Climate Change, Congress, and Rational Choice
As it is understood today, climate change, which is a long-term change in the Earth’s climate due to an increase in atmospheric temperature, is less of a natural process than it is a direct repercussion of human activity. Recent studies have shown that over ninety-seven percent of climate scientists agree that climate-warming trends over the past century are very likely due to human activities (Anderegg et al. 2010). This rapidly occurring phenomenon due to the ill effects of human actions is directly responsible for causing harmful outcomes to the environment, which include but are not limited to global warming, the greenhouse effect, and the melting of polar regions (“10 Current Environmental Issues – Conserve Energy Future” n.d.).
With strong scientific support identifying mankind as the cause of climate change, it would be seemingly difficult for anyone to denounce such a claim. The Republican Party, however, has refused to accept this evidence for years, in turn declining to acknowledge the existence of climate control in order to preserve party ideology and to prevent new laws or regulations that would interfere with the free market (“Republicans Evolve on Climate Change” 2015).
Despite decades of debate, the controversy over climate change seems to be reaching a time of transition and compromise. On January 21, 2015 the U.S. Senate passed an amendment to the Keystone XL pipeline bill sponsored by Republican Senator John Hoeven that declared, “Climate change is real; and human activity contributes to climate change” (Elving n.d.). This amendment managed to clear the 60-vote threshold because of a combination of significant Democratic support and fifteen Republican senators who were willing to endorse that mankind has a role in climate change (Elving n.d.). While these amendments represent the transformation of the debate over climate change, it is unclear where the motive for the Republican Party to soften their position on such an important environmental issue stems from. The origins of the Republican Party’s softening stance on climate control can be examined by applying rational choice theory.
Rational choice theory emphasizes the role of individuals as rational actors seeking to maximize their personal utility. Consider the Republican Party as an “individual” in the political sphere. Rational choice theory asserts then that the Republican Party will make decisions in order to maximize their personal utility, and that, for any political party, utility is equivalent to power in the form of governmental control.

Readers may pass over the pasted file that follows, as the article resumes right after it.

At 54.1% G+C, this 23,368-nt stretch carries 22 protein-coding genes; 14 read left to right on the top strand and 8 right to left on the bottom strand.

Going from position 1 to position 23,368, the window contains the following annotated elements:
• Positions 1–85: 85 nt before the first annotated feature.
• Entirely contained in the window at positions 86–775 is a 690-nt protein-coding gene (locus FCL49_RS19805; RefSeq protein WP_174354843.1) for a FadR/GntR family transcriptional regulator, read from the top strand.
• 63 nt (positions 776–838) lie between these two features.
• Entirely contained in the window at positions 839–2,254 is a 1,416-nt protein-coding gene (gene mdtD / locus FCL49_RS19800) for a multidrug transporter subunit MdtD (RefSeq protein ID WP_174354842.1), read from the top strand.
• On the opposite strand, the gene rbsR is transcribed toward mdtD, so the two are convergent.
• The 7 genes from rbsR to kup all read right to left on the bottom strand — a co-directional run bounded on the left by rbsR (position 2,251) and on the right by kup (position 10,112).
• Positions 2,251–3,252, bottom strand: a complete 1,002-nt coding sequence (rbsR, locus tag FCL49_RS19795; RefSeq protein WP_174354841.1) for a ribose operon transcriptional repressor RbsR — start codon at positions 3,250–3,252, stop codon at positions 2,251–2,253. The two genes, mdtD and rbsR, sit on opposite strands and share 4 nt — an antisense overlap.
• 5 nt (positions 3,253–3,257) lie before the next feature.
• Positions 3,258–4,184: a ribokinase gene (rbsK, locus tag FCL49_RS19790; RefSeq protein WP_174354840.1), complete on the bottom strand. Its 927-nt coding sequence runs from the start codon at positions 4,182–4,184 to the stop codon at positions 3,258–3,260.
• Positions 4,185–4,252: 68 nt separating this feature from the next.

In the wake of the 2012 Presidential election, the Republican Party faced a bleak future; Mitt Romney and the Republicans lost the election and were subsequently identified as being disconnected from the growing, diverse population of the Untied States. Therefore, many supporters decided that in order for the Republican Party to obtain increased public support and regain political power, it must present new leadership that would embrace the country’s reality (“The Republican Party’s Future: Evolve or Die” n.d.). Such critiques emphasize the fact that the Republican Party, after the most recent presidential election, risked losing any form of control in the national government in the foreseeable future.
Rational choice theory states that the Republicans, in order to increase their power and utility, must make decisions to neutralize the elements limiting their power – in other words, some of their most polarizing political views. Therefore, the Republican shift and willingness to accept that climate control is real represents a fundamental, if minor, shift in ideology that can be documented with concrete legislation. This decision can be explained by rational choice theory because it demonstrates that the Republicans are making a decision that will allow them to appear more reasonable. The fact that Republicans decided to accept climate change may represent not only their desire to change, but also the first of many moves to shed the notion that the party is disconnected from the current society in order to gain back political control.
Climate change is a significant environmental concern and only when the government of the United States reached a majority opinion on the issue could legislation to address the problem be crafted. Therefore, the current vote to admit that climate change is real represented a significant step in addressing this environmental issue. However, upon further inspection and analysis using rational choice theory, the recent vote seems to be more than just an honest step forward to limiting climate change; the passing of the amendments suggests that the Republican Party is using the topic of climate change to demonstrate a transformation in their party and connect to society solely to increase their personal utility, which comes in the form of political power and control.
“10 Current Environmental Issues – Conserve Energy Future.” Conserve-Energy-Future. http://www.conserve-energy-future.com/current-environmental-issues.php (January 29, 2015).
Anderegg, W. R. L., J. W. Prall, J. Harold, and S. H. Schneider. 2010. “Expert Credibility in Climate Change.” Proceedings of the National Academy of Sciences 107(27): 12107–9.
Elving, Ron. “Senate Says Climate Change Real, But Not Really Our Fault.” NPR.org. http://www.npr.org/blogs/itsallpolitics/2015/01/23/379242432/senate-says-climate-change-real-but-not-really-our-fault (January 29, 2015).
“Republicans Evolve on Climate Change.” 2015. BloombergView. http://www.bloombergview.com/articles/2015-01-23/republicans-evolve-on-climate-change (January 29, 2015).
“The Republican Party's Future: Evolve or Die.” http://www.newstatesman.com/politics/2012/11/republican-partys-future-evolve-or-die (January 29, 2015).